Ange Strom-Weber, Activist & Teacher
Please tell us a little bit about yourself as well as including the kind of work that you do?
My name is Ange Strom-Weber and I live in Providence with my girlfriend, who I keep forgetting to call my fiancee! I work at Wheeler School, mostly in administration. I went to Wheeler myself as a high schooler, and I loved it enough to come back as an adult. In my spare time, I participate in competitive team puzzle solving events, I scuba dive, I watch TV and play video games, and I testify at the RI Statehouse.
TWP has been working to pass a bill that codifies Roe V Wade into RI state law. We are interested in the ways that Reproductive Freedom impacts your life and the work that you do?
Three moments that made me realize just how broken our country is when it comes to reproductive freedom, even with Roe v Wade still standing…A) A conversation I overheard between a few college girls … I don’t remember the exact wording, but of them said something along the lines of “Don’t be an idiot, orange juice doesn’t prevent pregnancy, it just reduces the risk.” How can there be any reproductive freedomwhen the people who have uteruses don’t know how they work?
B) My sister was home from college December and I found out what a total badass she is. She was at a tiny school in The Middle of Nowhere, Ohio, and when young women needed Plan B, they had to do to the Walmart pharmacy where the clerks would try to intimidate and shame them out of it. But word got around that my sister Hanna was stone cold, so whenever any of her friends needed Plan B, they would send Hanna in and she would intimidate and shame those clerks right back. But most young people don’t have a Hanna, and that means that even in places where things like contraception or abortion are “legal” they may not be realistically available.
C) I guess this isn’t a specific moment, but an accumulation of memories of women trying to “reassure” whoever is listening that they only take birth control pills because of excessively painful periods, or acne, or endometriosis. Of course, people of any gender should take those pills for whatever reason they and their doctor find necessary, and it’s awesome that oral contraceptives can also help people with so many issues. But I hate the implication that those are “good” reasons for taking birth control pills, and that wanting to enjoy sex without the risk of pregnancy is somehow a “bad” reason.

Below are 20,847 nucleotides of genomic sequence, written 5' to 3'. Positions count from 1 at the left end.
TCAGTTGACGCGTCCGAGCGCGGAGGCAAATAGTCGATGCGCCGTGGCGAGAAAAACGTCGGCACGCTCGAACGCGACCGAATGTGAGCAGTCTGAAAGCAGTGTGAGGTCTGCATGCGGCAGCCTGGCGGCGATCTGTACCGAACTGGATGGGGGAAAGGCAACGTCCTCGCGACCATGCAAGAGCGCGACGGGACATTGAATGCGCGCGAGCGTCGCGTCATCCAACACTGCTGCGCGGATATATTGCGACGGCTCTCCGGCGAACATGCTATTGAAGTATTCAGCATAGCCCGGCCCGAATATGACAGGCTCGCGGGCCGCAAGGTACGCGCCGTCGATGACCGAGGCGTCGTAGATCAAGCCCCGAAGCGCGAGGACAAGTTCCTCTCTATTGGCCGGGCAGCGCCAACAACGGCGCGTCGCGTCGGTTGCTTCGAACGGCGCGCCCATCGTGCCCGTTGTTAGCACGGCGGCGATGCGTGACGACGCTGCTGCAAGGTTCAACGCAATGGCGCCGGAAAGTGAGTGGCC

When you think about your community (or communities) what is something you would like them to know about Reproductive Freedom in RI? Why?
It’s so easy to think that everything is fine up here in the northeast. “Thank god we’re not in Mississippi or Alabama!” But I wish people knew that Rhode Island has some of the most restrictive abortion laws in the country, even compared to many southern states, it’s just that right now those laws are overruled by Roe v. Wade.
In many states, if Roe gets overturned, you know that their legislators would rub their hands together gleefully and cackle, and go to work the next morning to create law after law to restrict abortions. But people don’t know that in RI, the legislators wouldn’t have to make any new laws, those laws already exist, so the morning after Roe was overturned, we would wake up and the restrictions would already be in place.
That’s what makes it especially disingenuous for Speaker Mattiello to say that there’s no reason to get worked up about abortion, that if Roe is ever overturned then that would be the time to start looking at reproductive freedom in RI, but not until then. But he knows that by then it would be too late.
Another thing I wish people knew is that RI has a law that the “husband” needs to be notified if a woman asks for an abortion. This was ruled unconstitutional in the early 80’s but our General Assembly has apparently decided they don’t care about constitutionality, and this law still exists 30 years later. Recently, states like Louisiana and Texas have *tried* to enact similar laws but they were shot down by the judiciary. I guess I dodged a potential bullet by marrying a woman!
What are the best ways in your opinion to educate people about this issue?
Campaign for the Republican candidate in Cranston – one extra Republican in the RI General assembly will barely make a blip, but getting rid of Speaker Mattiello is priceless.
Anything else you’d like to add?
I feel really strongly that the cornerstones of reproductive freedom are comprehensive sex education, free and easy access to contraceptives, and dismantling the shame built up around women having and enjoying sex. I know that abortion gets all the headlines and I’m deeply committed to ensuring that the right to abortion becomes enshrined in RI law, but reproductive freedom starts way before a person needs to get an abortion. And you never see forced-birth advocates standing up for these things – if abortion is so morally reprehensible to you, why aren’t you at the Statehouse advocating for better sex ed or access to contraception, which would certainly decrease the number of abortions in our state? It’s a logically incoherent position to take. So I’ve kind of reached the conclusion that they don’t actually care about protecting fetuses, they are really just all about punishing women for having and enjoying sex.